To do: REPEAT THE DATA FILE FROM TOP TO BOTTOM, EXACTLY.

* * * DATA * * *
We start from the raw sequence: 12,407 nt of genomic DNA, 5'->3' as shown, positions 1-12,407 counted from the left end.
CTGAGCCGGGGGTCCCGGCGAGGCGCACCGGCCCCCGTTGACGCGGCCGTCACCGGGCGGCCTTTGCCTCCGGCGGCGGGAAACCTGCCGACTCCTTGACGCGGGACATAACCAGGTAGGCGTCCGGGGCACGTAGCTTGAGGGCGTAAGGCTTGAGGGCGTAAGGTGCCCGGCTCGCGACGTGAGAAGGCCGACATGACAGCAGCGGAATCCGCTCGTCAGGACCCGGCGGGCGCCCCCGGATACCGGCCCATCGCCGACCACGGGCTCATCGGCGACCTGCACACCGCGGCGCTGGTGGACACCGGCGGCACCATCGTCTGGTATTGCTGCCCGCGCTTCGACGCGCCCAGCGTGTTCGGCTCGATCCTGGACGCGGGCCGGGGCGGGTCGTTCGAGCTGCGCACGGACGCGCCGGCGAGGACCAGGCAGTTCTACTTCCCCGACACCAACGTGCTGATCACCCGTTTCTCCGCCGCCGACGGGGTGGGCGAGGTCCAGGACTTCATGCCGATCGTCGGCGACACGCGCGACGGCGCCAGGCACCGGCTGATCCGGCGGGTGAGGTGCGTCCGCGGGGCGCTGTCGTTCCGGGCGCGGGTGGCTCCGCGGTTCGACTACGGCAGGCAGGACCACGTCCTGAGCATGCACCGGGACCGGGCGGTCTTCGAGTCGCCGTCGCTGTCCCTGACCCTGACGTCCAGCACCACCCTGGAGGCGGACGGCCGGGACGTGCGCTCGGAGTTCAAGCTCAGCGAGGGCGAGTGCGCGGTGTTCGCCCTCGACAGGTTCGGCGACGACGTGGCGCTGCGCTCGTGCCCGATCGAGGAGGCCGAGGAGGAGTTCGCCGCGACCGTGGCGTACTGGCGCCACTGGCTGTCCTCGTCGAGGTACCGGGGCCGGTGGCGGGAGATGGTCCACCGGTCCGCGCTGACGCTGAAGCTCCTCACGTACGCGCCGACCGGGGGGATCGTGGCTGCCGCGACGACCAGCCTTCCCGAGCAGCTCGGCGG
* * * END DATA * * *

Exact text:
We start from the raw sequence: 12,407 nt of genomic DNA, 5'->3' as shown, positions 1-12,407 counted from the left end.
CTGAGCCGGGGGTCCCGGCGAGGCGCACCGGCCCCCGTTGACGCGGCCGTCACCGGGCGGCCTTTGCCTCCGGCGGCGGGAAACCTGCCGACTCCTTGACGCGGGACATAACCAGGTAGGCGTCCGGGGCACGTAGCTTGAGGGCGTAAGGCTTGAGGGCGTAAGGTGCCCGGCTCGCGACGTGAGAAGGCCGACATGACAGCAGCGGAATCCGCTCGTCAGGACCCGGCGGGCGCCCCCGGATACCGGCCCATCGCCGACCACGGGCTCATCGGCGACCTGCACACCGCGGCGCTGGTGGACACCGGCGGCACCATCGTCTGGTATTGCTGCCCGCGCTTCGACGCGCCCAGCGTGTTCGGCTCGATCCTGGACGCGGGCCGGGGCGGGTCGTTCGAGCTGCGCACGGACGCGCCGGCGAGGACCAGGCAGTTCTACTTCCCCGACACCAACGTGCTGATCACCCGTTTCTCCGCCGCCGACGGGGTGGGCGAGGTCCAGGACTTCATGCCGATCGTCGGCGACACGCGCGACGGCGCCAGGCACCGGCTGATCCGGCGGGTGAGGTGCGTCCGCGGGGCGCTGTCGTTCCGGGCGCGGGTGGCTCCGCGGTTCGACTACGGCAGGCAGGACCACGTCCTGAGCATGCACCGGGACCGGGCGGTCTTCGAGTCGCCGTCGCTGTCCCTGACCCTGACGTCCAGCACCACCCTGGAGGCGGACGGCCGGGACGTGCGCTCGGAGTTCAAGCTCAGCGAGGGCGAGTGCGCGGTGTTCGCCCTCGACAGGTTCGGCGACGACGTGGCGCTGCGCTCGTGCCCGATCGAGGAGGCCGAGGAGGAGTTCGCCGCGACCGTGGCGTACTGGCGCCACTGGCTGTCCTCGTCGAGGTACCGGGGCCGGTGGCGGGAGATGGTCCACCGGTCCGCGCTGACGCTGAAGCTCCTCACGTACGCGCCGACCGGGGGGATCGTGGCTGCCGCGACGACCAGCCTTCCCGAGCAGCTCGGCGG